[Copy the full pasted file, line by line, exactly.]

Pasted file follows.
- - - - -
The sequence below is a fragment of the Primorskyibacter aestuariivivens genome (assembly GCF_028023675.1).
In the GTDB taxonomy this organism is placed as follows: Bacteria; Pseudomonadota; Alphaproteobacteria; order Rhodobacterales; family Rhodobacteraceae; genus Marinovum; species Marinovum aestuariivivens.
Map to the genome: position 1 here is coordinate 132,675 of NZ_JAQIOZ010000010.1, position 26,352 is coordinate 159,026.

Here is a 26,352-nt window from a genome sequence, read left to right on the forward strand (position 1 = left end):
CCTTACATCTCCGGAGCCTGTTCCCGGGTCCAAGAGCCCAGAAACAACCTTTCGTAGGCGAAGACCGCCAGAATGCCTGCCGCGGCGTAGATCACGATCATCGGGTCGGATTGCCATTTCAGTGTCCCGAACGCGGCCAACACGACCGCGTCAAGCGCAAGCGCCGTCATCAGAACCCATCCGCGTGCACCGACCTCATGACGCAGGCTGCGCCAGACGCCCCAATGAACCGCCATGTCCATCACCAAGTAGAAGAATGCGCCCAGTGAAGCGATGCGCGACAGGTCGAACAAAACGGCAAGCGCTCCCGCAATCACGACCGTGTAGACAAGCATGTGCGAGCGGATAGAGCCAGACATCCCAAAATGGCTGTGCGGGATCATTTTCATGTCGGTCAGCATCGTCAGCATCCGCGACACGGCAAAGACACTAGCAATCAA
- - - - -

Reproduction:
The sequence below is a fragment of the Primorskyibacter aestuariivivens genome (assembly GCF_028023675.1).
In the GTDB taxonomy this organism is placed as follows: Bacteria; Pseudomonadota; Alphaproteobacteria; order Rhodobacterales; family Rhodobacteraceae; genus Marinovum; species Marinovum aestuariivivens.
Map to the genome: position 1 here is coordinate 132,675 of NZ_JAQIOZ010000010.1, position 26,352 is coordinate 159,026.

Here is a 26,352-nt window from a genome sequence, read left to right on the forward strand (position 1 = left end):
CCTTACATCTCCGGAGCCTGTTCCCGGGTCCAAGAGCCCAGAAACAACCTTTCGTAGGCGAAGACCGCCAGAATGCCTGCCGCGGCGTAGATCACGATCATCGGGTCGGATTGCCATTTCAGTGTCCCGAACGCGGCCAACACGACCGCGTCAAGCGCAAGCGCCGTCATCAGAACCCATCCGCGTGCACCGACCTCATGACGCAGGCTGCGCCAGACGCCCCAATGAACCGCCATGTCCATCACCAAGTAGAAGAATGCGCCCAGTGAAGCGATGCGCGACAGGTCGAACAAAACGGCAAGCGCTCCCGCAATCACGACCGTGTAGACAAGCATGTGCGAGCGGATAGAGCCAGACATCCCAAAATGGCTGTGCGGGATCATTTTCATGTCGGTCAGCATCGTCAGCATCCGCGACACGGCAAAGACACTAGCAATCAA